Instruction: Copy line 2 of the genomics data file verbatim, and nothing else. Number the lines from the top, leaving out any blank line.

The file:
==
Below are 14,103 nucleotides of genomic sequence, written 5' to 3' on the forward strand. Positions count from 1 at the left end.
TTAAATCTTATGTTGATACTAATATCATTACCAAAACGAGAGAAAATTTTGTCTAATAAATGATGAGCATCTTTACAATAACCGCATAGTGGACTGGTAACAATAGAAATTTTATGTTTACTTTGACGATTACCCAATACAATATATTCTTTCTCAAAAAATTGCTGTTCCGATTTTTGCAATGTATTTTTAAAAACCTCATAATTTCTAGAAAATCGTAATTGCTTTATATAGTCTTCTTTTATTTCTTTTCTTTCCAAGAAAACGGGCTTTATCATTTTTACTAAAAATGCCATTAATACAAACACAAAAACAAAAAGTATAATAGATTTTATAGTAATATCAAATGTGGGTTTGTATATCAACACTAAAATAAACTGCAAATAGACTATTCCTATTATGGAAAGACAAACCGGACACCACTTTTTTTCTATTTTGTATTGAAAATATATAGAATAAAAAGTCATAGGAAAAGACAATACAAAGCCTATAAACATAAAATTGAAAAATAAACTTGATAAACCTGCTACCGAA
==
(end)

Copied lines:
TTAAATCTTATGTTGATACTAATATCATTACCAAAACGAGAGAAAATTTTGTCTAATAAATGATGAGCATCTTTACAATAACCGCATAGTGGACTGGTAACAATAGAAATTTTATGTTTACTTTGACGATTACCCAATACAATATATTCTTTCTCAAAAAATTGCTGTTCCGATTTTTGCAATGTATTTTTAAAAACCTCATAATTTCTAGAAAATCGTAATTGCTTTATATAGTCTTCTTTTATTTCTTTTCTTTCCAAGAAAACGGGCTTTATCATTTTTACTAAAAATGCCATTAATACAAACACAAAAACAAAAAGTATAATAGATTTTATAGTAATATCAAATGTGGGTTTGTATATCAACACTAAAATAAACTGCAAATAGACTATTCCTATTATGGAAAGACAAACCGGACACCACTTTTTTTCTATTTTGTATTGAAAATATATAGAATAAAAAGTCATAGGAAAAGACAATACAAAGCCTATAAACATAAAATTGAAAAATAAACTTGATAAACCTGCTACCGAA